Private Fredrick Kinley Memorial Bridge Dedication Ceremony

George Kinley, of Richland and Fredrick Kinley's son, reacts at the unveiling of replica bridge marker during the Private Frederick Kinley Memorial Bridge dedication ceremony held in Croyle Township on Thursday, October 7, 2021.

SUMMERHILL, Pa. – As a young man of 18, Harry Lewis Amigh enlisted in the Army in the late 1940s, as the United States was working to create stability in Europe and Asia following the destruction and chaos caused by World War II.

Fredrick Kinley joined the military in a much different way. He was drafted in February 1944, when he was already a 37-year-old family man.

Both died in the line of duty.

The two Cambria County natives were honored on Thursday when bridges were officially named in their honor during separate ceremonies.

Pvt. Fredrick Kinley Memorial Bridge carries Route 53 over the Little Conemaugh River in Croyle Township, just outside Summerhill, and Sgt. Harry Lewis Amigh Memorial Bridge carries Benshoff Hill Road over Hinckston Run in Jackson Township.

“It’s so important to keep the memory alive of what so many great men and women have done on behalf of our country,” said state Sen. Wayne Langerholc Jr., R-Richland Township. “It’s so important. These serve as reminders to everyone that passes through of the sacrifices that were made on behalf of our country to keep us free.”

Kinley, born in Portage in 1907, served in the Army’s 313th Infantry Regiment as part of an anti-tank company until he was killed in action on Dec. 14, 1944. He earned a Purple Heart and Bronze Star.

“I’m proud of what he did,” said his son, George Kinley.

Kinley is buried at the Lorraine American Cemetery in St. Avold, France.

“It’s just amazing,” said his grandson, Eugene Kinley. “It’s been 76 years in the making. I never got to know him. My dad, unfortunately, he never got to know him really, either. He’s never been able to go anyplace to talk to his dad, or say goodbye to his dad, never had any closure. We’re hoping that this brings him some closure and he can come to the bridge and visit and put flowers, just like anybody else to a cemetery.”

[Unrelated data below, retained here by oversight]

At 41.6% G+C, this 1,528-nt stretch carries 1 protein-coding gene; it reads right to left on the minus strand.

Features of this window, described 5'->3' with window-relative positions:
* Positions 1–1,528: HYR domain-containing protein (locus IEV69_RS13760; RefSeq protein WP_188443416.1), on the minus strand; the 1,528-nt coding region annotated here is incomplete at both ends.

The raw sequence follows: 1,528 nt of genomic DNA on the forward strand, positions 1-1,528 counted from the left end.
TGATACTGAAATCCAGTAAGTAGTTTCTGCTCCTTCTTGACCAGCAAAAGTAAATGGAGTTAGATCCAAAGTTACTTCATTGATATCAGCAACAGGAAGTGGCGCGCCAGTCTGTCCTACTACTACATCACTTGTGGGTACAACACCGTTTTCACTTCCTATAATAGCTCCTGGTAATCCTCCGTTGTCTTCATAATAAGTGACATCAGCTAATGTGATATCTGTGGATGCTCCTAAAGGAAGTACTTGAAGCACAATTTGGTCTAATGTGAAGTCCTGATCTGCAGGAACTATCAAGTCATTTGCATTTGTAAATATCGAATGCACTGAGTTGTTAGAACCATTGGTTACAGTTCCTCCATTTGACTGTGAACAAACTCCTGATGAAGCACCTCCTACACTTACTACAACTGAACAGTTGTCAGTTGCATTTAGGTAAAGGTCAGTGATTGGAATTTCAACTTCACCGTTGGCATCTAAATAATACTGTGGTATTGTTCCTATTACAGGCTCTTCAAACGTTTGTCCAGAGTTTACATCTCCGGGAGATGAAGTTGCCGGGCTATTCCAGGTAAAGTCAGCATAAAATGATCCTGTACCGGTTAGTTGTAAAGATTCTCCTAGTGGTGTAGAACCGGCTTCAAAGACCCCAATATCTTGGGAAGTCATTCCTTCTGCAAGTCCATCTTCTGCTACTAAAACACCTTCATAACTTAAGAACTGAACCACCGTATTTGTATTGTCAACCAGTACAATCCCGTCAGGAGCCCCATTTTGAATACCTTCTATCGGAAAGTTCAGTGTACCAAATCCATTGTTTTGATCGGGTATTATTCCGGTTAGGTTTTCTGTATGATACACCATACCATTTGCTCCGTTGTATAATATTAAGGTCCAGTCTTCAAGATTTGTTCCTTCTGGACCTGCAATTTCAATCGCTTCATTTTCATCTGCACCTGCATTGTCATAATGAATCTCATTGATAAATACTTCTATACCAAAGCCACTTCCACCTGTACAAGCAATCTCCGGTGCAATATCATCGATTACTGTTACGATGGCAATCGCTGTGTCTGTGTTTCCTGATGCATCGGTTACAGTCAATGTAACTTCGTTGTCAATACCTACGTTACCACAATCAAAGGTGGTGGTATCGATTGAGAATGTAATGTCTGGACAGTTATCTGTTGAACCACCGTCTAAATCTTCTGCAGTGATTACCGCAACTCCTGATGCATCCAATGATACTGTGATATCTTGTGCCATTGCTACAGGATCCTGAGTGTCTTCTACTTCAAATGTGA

Amigh, a Jackson Township native who was born in 1930, served in the Army during the post-World War II occupation of Germany and later died during the Korean War, on Nov. 28, 1950.

Sgt. Harry Lewis Amigh Memorial Bridge Dedication Ceremony

Kathy Grove (left), along with her brother, James Amigh, siblings of Harry Amigh and both of Jackson Township, unveil a replica bridge marker during the Sgt. Harry Lewis Amigh Memorial Bridge dedication ceremony in Jackson Township on Thursday, October 7, 2021.

His brother, James Amigh, recalled the two of them being together on the Benshoff Hill Road bridge that now bears his name.

“I walked across the bridge with my brother when I was in my teens, or something like that,” Amigh said, “so every time we drive a car across it, we’ll think of him.”

Amigh said his brother would not have liked the attention of a bridge being named after him.

“He was like a private person,” said their sister, Kathy Grove. “Our whole family was that way, really. There were 13 of us, and that’s the way we were.”

Dave Sutor is a reporter for The Tribune-Democrat. He can be reached at (814) 532-5056. Follow him on Twitter @Dave_Sutor.

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